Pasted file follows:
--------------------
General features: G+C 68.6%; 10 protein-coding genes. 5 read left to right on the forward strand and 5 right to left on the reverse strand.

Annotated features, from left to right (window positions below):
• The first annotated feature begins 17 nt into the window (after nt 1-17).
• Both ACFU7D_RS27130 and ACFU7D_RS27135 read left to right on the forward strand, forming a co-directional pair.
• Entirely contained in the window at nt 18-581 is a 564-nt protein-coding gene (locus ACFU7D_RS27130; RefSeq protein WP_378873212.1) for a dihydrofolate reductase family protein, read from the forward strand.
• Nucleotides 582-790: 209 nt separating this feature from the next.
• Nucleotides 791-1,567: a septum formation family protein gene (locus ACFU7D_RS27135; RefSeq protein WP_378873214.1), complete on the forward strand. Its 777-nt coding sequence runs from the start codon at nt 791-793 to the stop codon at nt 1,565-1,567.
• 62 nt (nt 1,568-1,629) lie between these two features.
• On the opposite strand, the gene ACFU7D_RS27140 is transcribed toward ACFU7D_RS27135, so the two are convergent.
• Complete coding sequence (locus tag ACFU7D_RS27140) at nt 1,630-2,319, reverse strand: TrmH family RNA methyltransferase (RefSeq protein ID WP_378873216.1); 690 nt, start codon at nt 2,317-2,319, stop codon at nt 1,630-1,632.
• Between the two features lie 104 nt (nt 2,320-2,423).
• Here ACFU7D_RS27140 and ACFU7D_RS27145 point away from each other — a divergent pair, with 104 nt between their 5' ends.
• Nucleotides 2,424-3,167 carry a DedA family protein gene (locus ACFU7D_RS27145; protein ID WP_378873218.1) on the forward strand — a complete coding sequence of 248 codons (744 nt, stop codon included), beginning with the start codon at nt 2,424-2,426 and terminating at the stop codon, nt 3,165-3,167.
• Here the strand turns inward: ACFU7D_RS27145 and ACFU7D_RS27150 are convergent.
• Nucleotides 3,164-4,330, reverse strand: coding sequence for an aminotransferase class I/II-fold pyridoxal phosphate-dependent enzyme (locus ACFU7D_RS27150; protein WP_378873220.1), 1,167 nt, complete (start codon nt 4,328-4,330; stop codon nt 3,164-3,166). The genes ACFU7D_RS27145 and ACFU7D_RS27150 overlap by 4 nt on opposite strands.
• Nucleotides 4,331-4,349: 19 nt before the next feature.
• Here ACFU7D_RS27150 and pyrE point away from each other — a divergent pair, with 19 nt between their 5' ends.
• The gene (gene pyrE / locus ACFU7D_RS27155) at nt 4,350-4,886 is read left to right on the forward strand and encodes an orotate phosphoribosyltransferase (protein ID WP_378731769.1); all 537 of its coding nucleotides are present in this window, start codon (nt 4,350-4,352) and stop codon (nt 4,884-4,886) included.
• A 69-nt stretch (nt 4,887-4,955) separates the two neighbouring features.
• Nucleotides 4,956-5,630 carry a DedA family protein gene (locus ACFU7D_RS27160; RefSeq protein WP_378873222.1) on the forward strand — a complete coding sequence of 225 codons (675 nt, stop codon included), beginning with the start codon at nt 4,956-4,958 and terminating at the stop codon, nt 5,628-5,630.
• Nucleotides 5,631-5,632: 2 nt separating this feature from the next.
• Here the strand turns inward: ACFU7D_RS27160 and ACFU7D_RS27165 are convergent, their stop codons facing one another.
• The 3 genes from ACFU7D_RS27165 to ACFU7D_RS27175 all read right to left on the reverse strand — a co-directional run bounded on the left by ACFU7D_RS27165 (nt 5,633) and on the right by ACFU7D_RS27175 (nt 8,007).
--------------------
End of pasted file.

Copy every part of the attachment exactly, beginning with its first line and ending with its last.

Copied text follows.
General features: G+C 68.6%; 10 protein-coding genes. 5 read left to right on the forward strand and 5 right to left on the reverse strand.

Annotated features, from left to right (window positions below):
• The first annotated feature begins 17 nt into the window (after nt 1-17).
• Both ACFU7D_RS27130 and ACFU7D_RS27135 read left to right on the forward strand, forming a co-directional pair.
• Entirely contained in the window at nt 18-581 is a 564-nt protein-coding gene (locus ACFU7D_RS27130; RefSeq protein WP_378873212.1) for a dihydrofolate reductase family protein, read from the forward strand.
• Nucleotides 582-790: 209 nt separating this feature from the next.
• Nucleotides 791-1,567: a septum formation family protein gene (locus ACFU7D_RS27135; RefSeq protein WP_378873214.1), complete on the forward strand. Its 777-nt coding sequence runs from the start codon at nt 791-793 to the stop codon at nt 1,565-1,567.
• 62 nt (nt 1,568-1,629) lie between these two features.
• On the opposite strand, the gene ACFU7D_RS27140 is transcribed toward ACFU7D_RS27135, so the two are convergent.
• Complete coding sequence (locus tag ACFU7D_RS27140) at nt 1,630-2,319, reverse strand: TrmH family RNA methyltransferase (RefSeq protein ID WP_378873216.1); 690 nt, start codon at nt 2,317-2,319, stop codon at nt 1,630-1,632.
• Between the two features lie 104 nt (nt 2,320-2,423).
• Here ACFU7D_RS27140 and ACFU7D_RS27145 point away from each other — a divergent pair, with 104 nt between their 5' ends.
• Nucleotides 2,424-3,167 carry a DedA family protein gene (locus ACFU7D_RS27145; protein ID WP_378873218.1) on the forward strand — a complete coding sequence of 248 codons (744 nt, stop codon included), beginning with the start codon at nt 2,424-2,426 and terminating at the stop codon, nt 3,165-3,167.
• Here the strand turns inward: ACFU7D_RS27145 and ACFU7D_RS27150 are convergent.
• Nucleotides 3,164-4,330, reverse strand: coding sequence for an aminotransferase class I/II-fold pyridoxal phosphate-dependent enzyme (locus ACFU7D_RS27150; protein WP_378873220.1), 1,167 nt, complete (start codon nt 4,328-4,330; stop codon nt 3,164-3,166). The genes ACFU7D_RS27145 and ACFU7D_RS27150 overlap by 4 nt on opposite strands.
• Nucleotides 4,331-4,349: 19 nt before the next feature.
• Here ACFU7D_RS27150 and pyrE point away from each other — a divergent pair, with 19 nt between their 5' ends.
• The gene (gene pyrE / locus ACFU7D_RS27155) at nt 4,350-4,886 is read left to right on the forward strand and encodes an orotate phosphoribosyltransferase (protein ID WP_378731769.1); all 537 of its coding nucleotides are present in this window, start codon (nt 4,350-4,352) and stop codon (nt 4,884-4,886) included.
• A 69-nt stretch (nt 4,887-4,955) separates the two neighbouring features.
• Nucleotides 4,956-5,630 carry a DedA family protein gene (locus ACFU7D_RS27160; RefSeq protein WP_378873222.1) on the forward strand — a complete coding sequence of 225 codons (675 nt, stop codon included), beginning with the start codon at nt 4,956-4,958 and terminating at the stop codon, nt 5,628-5,630.
• Nucleotides 5,631-5,632: 2 nt separating this feature from the next.
• Here the strand turns inward: ACFU7D_RS27160 and ACFU7D_RS27165 are convergent, their stop codons facing one another.
• The 3 genes from ACFU7D_RS27165 to ACFU7D_RS27175 all read right to left on the reverse strand — a co-directional run bounded on the left by ACFU7D_RS27165 (nt 5,633) and on the right by ACFU7D_RS27175 (nt 8,007).